'Is that title your idea?', asks Jesus. 'Of course not,' responds Pilate, 'It's your own people who have handed you over to me.' Jesus then explains to him that the kingdom of which he is a part is not based in this world, and the evidence for that is that, if it was, his disciples would be fighting to free him. I wonder if, in part, Jesus is saying those words to point out to Pilate that his disciples present Rome with no danger and that they need not be arrested.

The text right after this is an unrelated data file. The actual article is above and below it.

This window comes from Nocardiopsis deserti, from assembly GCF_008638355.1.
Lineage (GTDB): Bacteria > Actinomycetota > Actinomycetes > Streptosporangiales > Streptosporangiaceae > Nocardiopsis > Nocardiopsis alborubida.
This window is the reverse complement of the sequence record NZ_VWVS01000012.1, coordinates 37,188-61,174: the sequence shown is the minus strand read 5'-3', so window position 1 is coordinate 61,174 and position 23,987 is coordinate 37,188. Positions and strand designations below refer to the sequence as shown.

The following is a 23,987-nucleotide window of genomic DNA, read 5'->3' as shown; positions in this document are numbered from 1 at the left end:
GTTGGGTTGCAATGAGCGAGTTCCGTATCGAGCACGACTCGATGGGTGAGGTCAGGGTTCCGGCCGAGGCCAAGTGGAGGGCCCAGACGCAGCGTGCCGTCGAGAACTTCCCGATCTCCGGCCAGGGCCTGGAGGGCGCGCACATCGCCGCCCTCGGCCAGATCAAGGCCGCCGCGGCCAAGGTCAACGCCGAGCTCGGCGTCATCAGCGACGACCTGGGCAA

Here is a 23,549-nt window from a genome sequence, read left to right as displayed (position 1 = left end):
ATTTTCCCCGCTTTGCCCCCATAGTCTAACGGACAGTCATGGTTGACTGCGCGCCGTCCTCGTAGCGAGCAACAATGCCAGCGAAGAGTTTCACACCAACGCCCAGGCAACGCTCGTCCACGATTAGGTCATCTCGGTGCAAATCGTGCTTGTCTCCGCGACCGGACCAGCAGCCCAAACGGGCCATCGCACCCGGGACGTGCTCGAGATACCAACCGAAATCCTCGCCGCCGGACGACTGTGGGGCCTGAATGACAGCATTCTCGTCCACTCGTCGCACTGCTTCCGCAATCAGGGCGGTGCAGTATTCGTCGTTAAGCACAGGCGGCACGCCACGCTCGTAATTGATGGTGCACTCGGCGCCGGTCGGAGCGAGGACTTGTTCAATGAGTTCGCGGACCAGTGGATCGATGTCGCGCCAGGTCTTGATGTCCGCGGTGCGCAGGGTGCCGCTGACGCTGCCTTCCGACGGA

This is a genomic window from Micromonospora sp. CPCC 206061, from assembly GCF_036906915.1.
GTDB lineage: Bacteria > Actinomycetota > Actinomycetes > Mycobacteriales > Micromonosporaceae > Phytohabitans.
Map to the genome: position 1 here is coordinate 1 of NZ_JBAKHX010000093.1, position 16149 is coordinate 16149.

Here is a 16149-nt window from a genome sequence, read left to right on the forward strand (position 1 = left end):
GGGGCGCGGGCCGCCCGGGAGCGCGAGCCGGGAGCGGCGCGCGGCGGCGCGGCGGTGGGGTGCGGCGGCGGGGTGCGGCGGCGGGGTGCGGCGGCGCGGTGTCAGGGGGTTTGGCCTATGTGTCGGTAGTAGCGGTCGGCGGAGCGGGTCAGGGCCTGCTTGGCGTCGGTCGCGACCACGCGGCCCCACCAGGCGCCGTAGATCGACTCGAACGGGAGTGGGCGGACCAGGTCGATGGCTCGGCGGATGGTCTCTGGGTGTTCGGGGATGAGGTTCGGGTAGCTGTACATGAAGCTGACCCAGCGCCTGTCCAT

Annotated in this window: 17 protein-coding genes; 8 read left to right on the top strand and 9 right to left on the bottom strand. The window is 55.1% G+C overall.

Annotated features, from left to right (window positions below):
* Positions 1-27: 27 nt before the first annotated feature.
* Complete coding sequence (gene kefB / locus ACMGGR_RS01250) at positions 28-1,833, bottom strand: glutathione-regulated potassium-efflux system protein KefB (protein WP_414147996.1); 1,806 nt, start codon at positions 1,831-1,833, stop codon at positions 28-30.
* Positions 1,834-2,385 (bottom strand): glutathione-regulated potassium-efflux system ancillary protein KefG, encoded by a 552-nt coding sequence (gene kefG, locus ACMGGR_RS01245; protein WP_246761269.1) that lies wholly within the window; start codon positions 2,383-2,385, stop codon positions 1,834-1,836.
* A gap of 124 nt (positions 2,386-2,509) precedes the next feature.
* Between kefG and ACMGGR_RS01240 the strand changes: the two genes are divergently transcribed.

Was Jesus preserving their safety and the future of the Gospel with those words? Certainly the disciples were scared after the crucifixion and locked themselves away, fearing the Romans would come for them in the way that they usually came for troublemakers after catching the ringleader. But Jesus has underlined that he isn't here to become a Judean king in the present world. He presents no threat to Rome. We can see this to be true if we look back through the Gospels. Do you remember that there are a number of occasions when his followers try to take him by force to be king? Do you recall the number of times Jesus walked off into the wilderness or up a mountain to escape them, his very own followers?  Or the occasion when he was so straight with them about what following him would cost them that most of his followers left him, leaving Simon to respond to Jesus questioning whether they would also leave with the words, 'Where else would we go? You have the words of eternal life.' Never once in his ministry did Jesus try to gain worldly power.